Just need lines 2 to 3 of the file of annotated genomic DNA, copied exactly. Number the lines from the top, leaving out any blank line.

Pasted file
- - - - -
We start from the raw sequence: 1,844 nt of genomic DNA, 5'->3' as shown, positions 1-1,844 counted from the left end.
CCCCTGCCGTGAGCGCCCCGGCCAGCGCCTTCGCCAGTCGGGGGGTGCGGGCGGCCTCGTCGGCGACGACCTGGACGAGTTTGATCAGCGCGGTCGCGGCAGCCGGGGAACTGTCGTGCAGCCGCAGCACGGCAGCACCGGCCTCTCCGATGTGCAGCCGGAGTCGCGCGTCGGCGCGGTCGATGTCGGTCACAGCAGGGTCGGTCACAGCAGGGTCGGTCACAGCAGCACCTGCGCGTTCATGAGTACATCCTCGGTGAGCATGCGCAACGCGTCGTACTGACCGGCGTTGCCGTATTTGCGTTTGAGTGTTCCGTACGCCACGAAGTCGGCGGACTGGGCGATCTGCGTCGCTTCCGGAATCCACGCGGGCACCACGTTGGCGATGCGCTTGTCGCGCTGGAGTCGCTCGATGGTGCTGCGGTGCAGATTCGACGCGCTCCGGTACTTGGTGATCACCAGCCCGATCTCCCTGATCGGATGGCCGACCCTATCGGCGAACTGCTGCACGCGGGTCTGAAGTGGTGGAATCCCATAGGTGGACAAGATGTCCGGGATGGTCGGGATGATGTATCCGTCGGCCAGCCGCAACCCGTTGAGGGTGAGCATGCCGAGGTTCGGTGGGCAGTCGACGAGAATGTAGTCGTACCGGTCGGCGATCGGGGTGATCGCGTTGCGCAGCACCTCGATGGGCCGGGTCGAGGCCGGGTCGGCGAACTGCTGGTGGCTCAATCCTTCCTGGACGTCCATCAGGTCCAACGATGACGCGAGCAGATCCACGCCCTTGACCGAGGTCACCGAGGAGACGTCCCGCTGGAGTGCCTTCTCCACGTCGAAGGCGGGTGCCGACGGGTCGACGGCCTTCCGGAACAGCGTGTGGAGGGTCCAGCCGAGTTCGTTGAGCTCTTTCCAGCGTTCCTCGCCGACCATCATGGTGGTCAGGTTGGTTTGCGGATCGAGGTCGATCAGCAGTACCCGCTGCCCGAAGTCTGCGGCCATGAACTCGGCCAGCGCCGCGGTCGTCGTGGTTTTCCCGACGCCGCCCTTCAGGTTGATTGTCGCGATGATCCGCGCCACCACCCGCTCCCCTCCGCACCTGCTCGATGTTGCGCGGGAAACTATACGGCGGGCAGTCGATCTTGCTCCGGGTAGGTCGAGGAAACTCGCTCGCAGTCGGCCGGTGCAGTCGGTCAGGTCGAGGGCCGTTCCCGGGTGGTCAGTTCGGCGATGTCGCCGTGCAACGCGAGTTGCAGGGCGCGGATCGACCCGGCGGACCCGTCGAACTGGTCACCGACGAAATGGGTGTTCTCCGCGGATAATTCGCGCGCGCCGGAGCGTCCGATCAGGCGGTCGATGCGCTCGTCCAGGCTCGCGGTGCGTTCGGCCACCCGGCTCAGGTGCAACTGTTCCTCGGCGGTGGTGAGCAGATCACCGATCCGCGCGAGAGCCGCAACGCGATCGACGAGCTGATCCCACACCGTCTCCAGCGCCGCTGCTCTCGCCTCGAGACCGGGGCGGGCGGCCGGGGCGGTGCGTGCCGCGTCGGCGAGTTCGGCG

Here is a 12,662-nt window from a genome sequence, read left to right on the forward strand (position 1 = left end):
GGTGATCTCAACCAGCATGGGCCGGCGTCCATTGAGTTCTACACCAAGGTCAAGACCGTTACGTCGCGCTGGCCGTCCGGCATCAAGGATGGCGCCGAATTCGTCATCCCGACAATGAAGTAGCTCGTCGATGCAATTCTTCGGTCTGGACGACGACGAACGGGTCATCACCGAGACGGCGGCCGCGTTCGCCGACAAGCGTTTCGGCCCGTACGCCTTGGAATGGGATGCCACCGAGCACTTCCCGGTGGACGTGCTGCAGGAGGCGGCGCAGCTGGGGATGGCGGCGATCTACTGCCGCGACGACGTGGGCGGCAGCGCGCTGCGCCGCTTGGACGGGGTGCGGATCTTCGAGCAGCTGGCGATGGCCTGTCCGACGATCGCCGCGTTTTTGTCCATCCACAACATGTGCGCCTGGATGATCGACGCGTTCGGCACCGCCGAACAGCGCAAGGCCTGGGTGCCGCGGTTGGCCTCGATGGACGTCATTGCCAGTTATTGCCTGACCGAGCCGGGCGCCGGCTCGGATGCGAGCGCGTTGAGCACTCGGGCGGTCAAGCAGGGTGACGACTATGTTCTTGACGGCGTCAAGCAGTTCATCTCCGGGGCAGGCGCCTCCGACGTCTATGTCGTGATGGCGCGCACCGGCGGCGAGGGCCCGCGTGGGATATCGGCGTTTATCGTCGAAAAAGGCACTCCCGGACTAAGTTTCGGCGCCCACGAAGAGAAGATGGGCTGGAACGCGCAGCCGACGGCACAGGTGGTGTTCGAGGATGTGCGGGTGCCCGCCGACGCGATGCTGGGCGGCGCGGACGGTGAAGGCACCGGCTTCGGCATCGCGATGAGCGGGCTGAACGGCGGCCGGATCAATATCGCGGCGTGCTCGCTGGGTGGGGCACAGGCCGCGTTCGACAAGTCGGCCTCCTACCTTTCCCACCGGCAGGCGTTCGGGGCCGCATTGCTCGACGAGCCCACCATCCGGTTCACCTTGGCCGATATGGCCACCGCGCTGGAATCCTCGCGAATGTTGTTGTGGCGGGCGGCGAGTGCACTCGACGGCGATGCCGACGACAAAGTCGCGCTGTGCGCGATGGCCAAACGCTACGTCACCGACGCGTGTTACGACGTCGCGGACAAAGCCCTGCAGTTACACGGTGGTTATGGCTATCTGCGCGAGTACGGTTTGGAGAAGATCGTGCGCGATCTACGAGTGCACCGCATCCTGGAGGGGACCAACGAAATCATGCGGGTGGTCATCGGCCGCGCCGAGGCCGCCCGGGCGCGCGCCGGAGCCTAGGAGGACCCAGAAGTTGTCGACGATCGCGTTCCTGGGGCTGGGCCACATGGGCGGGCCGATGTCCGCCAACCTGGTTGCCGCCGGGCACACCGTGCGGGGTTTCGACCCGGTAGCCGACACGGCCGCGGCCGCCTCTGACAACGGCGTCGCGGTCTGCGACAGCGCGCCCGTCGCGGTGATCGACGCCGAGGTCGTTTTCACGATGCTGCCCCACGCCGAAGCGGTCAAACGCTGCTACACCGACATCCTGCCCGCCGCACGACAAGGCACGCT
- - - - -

CCCCTGCCGTGAGCGCCCCGGCCAGCGCCTTCGCCAGTCGGGGGGTGCGGGCGGCCTCGTCGGCGACGACCTGGACGAGTTTGATCAGCGCGGTCGCGGCAGCCGGGGAACTGTCGTGCAGCCGCAGCACGGCAGCACCGGCCTCTCCGATGTGCAGCCGGAGTCGCGCGTCGGCGCGGTCGATGTCGGTCACAGCAGGGTCGGTCACAGCAGGGTCGGTCACAGCAGCACCTGCGCGTTCATGAGTACATCCTCGGTGAGCATGCGCAACGCGTCGTACTGACCGGCGTTGCCGTATTTGCGTTTGAGTGTTCCGTACGCCACGAAGTCGGCGGACTGGGCGATCTGCGTCGCTTCCGGAATCCACGCGGGCACCACGTTGGCGATGCGCTTGTCGCGCTGGAGTCGCTCGATGGTGCTGCGGTGCAGATTCGACGCGCTCCGGTACTTGGTGATCACCAGCCCGATCTCCCTGATCGGATGGCCGACCCTATCGGCGAACTGCTGCACGCGGGTCTGAAGTGGTGGAATCCCATAGGTGGACAAGATGTCCGGGATGGTCGGGATGATGTATCCGTCGGCCAGCCGCAACCCGTTGAGGGTGAGCATGCCGAGGTTCGGTGGGCAGTCGACGAGAATGTAGTCGTACCGGTCGGCGATCGGGGTGATCGCGTTGCGCAGCACCTCGATGGGCCGGGTCGAGGCCGGGTCGGCGAACTGCTGGTGGCTCAATCCTTCCTGGACGTCCATCAGGTCCAACGATGACGCGAGCAGATCCACGCCCTTGACCGAGGTCACCGAGGAGACGTCCCGCTGGAGTGCCTTCTCCACGTCGAAGGCGGGTGCCGACGGGTCGACGGCCTTCCGGAACAGCGTGTGGAGGGTCCAGCCGAGTTCGTTGAGCTCTTTCCAGCGTTCCTCGCCGACCATCATGGTGGTCAGGTTGGTTTGCGGATCGAGGTCGATCAGCAGTACCCGCTGCCCGAAGTCTGCGGCCATGAACTCGGCCAGCGCCGCGGTCGTCGTGGTTTTCCCGACGCCGCCCTTCAGGTTGATTGTCGCGATGATCCGCGCCACCACCCGCTCCCCTCCGCACCTGCTCGATGTTGCGCGGGAAACTATACGGCGGGCAGTCGATCTTGCTCCGGGTAGGTCGAGGAAACTCGCTCGCAGTCGGCCGGTGCAGTCGGTCAGGTCGAGGGCCGTTCCCGGGTGGTCAGTTCGGCGATGTCGCCGTGCAACGCGAGTTGCAGGGCGCGGATCGACCCGGCGGACCCGTCGAACTGGTCACCGACGAAATGGGTGTTCTCCGCGGATAATTCGCGCGCGCCGGAGCGTCCGATCAGGCGGTCGATGCGCTCGTCCAGGCTCGCGGTGCGTTCGGCCACCCGGCTCAGGTGCAACTGTTCCTCGGCGGTGGTGAGCAGATCACCGATCCGCGCGAGAGCCGCAACGCGATCGACGAGCTGATCCCACACCGTCTCCAGCGCCGCTGCTCTCGCCTCGAGACCGGGGCGGGCGGCCGGGGCGGTGCGTGCCGCGTCGGCGAGTTCGGCG

Here is a 12,662-nt window from a genome sequence, read left to right on the forward strand (position 1 = left end):